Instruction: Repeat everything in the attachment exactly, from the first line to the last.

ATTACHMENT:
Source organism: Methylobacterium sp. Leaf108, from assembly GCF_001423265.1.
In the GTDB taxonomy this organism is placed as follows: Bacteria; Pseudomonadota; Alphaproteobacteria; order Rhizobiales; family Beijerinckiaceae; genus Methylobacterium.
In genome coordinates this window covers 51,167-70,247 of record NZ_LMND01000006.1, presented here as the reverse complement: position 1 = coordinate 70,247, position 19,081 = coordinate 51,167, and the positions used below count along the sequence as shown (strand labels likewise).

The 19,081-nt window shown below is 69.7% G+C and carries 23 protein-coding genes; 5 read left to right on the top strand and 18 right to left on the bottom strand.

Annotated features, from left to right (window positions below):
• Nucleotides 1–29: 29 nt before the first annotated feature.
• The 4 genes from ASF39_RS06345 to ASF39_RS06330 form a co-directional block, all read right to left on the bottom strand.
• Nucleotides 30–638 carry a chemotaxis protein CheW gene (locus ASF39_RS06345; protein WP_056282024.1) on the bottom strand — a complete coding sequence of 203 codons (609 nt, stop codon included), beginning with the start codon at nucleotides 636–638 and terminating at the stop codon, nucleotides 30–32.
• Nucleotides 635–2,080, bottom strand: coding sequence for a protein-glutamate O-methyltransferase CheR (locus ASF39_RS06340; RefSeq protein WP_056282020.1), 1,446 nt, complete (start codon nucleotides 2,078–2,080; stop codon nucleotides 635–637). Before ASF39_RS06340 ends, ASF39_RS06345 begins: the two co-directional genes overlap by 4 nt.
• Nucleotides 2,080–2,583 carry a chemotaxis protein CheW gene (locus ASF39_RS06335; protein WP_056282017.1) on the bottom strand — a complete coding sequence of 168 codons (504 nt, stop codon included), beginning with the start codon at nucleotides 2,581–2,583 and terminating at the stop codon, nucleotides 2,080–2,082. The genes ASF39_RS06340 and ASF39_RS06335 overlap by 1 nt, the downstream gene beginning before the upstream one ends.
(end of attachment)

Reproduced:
Source organism: Methylobacterium sp. Leaf108, from assembly GCF_001423265.1.
In the GTDB taxonomy this organism is placed as follows: Bacteria; Pseudomonadota; Alphaproteobacteria; order Rhizobiales; family Beijerinckiaceae; genus Methylobacterium.
In genome coordinates this window covers 51,167-70,247 of record NZ_LMND01000006.1, presented here as the reverse complement: position 1 = coordinate 70,247, position 19,081 = coordinate 51,167, and the positions used below count along the sequence as shown (strand labels likewise).

The 19,081-nt window shown below is 69.7% G+C and carries 23 protein-coding genes; 5 read left to right on the top strand and 18 right to left on the bottom strand.

Annotated features, from left to right (window positions below):
• Nucleotides 1–29: 29 nt before the first annotated feature.
• The 4 genes from ASF39_RS06345 to ASF39_RS06330 form a co-directional block, all read right to left on the bottom strand.
• Nucleotides 30–638 carry a chemotaxis protein CheW gene (locus ASF39_RS06345; protein WP_056282024.1) on the bottom strand — a complete coding sequence of 203 codons (609 nt, stop codon included), beginning with the start codon at nucleotides 636–638 and terminating at the stop codon, nucleotides 30–32.
• Nucleotides 635–2,080, bottom strand: coding sequence for a protein-glutamate O-methyltransferase CheR (locus ASF39_RS06340; RefSeq protein WP_056282020.1), 1,446 nt, complete (start codon nucleotides 2,078–2,080; stop codon nucleotides 635–637). Before ASF39_RS06340 ends, ASF39_RS06345 begins: the two co-directional genes overlap by 4 nt.
• Nucleotides 2,080–2,583 carry a chemotaxis protein CheW gene (locus ASF39_RS06335; protein WP_056282017.1) on the bottom strand — a complete coding sequence of 168 codons (504 nt, stop codon included), beginning with the start codon at nucleotides 2,581–2,583 and terminating at the stop codon, nucleotides 2,080–2,082. The genes ASF39_RS06340 and ASF39_RS06335 overlap by 1 nt, the downstream gene beginning before the upstream one ends.